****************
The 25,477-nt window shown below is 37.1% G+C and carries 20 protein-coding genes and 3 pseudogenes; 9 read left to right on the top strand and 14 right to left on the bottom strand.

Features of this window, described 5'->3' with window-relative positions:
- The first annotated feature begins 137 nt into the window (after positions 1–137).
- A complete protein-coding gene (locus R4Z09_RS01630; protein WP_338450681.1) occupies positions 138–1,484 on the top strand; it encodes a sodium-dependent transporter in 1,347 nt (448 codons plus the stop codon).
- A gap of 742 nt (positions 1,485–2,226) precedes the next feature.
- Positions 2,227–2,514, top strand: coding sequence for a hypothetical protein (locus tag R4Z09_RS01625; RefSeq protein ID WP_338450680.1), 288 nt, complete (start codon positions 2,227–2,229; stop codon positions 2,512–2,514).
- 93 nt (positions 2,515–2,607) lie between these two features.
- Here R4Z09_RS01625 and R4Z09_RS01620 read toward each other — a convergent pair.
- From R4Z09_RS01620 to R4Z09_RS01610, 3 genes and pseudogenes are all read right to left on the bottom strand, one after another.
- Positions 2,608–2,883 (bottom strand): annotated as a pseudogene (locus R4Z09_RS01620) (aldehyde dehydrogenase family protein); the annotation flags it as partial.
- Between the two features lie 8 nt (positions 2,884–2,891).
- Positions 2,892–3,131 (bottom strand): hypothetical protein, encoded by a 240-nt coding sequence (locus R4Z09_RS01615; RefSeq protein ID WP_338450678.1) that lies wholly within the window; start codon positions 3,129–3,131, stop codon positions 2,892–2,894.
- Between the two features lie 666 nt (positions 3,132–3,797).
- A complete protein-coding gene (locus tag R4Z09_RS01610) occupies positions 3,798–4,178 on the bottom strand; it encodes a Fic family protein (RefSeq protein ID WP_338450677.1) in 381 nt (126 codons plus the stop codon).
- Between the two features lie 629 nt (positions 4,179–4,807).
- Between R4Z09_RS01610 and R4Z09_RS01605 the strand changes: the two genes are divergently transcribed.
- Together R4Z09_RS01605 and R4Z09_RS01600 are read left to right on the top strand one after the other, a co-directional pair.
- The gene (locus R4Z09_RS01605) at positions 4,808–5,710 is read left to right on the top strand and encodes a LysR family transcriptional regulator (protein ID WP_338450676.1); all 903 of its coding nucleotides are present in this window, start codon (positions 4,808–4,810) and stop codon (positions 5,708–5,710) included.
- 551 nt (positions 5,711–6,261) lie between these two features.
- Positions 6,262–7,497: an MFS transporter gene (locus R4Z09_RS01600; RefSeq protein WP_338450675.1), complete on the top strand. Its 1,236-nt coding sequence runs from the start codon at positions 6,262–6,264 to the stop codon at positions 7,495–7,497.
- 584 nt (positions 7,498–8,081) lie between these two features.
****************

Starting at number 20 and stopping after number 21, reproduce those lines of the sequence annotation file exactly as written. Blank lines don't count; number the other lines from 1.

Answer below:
- Positions 6,262–7,497: an MFS transporter gene (locus R4Z09_RS01600; RefSeq protein WP_338450675.1), complete on the top strand. Its 1,236-nt coding sequence runs from the start codon at positions 6,262–6,264 to the stop codon at positions 7,495–7,497.
- 584 nt (positions 7,498–8,081) lie between these two features.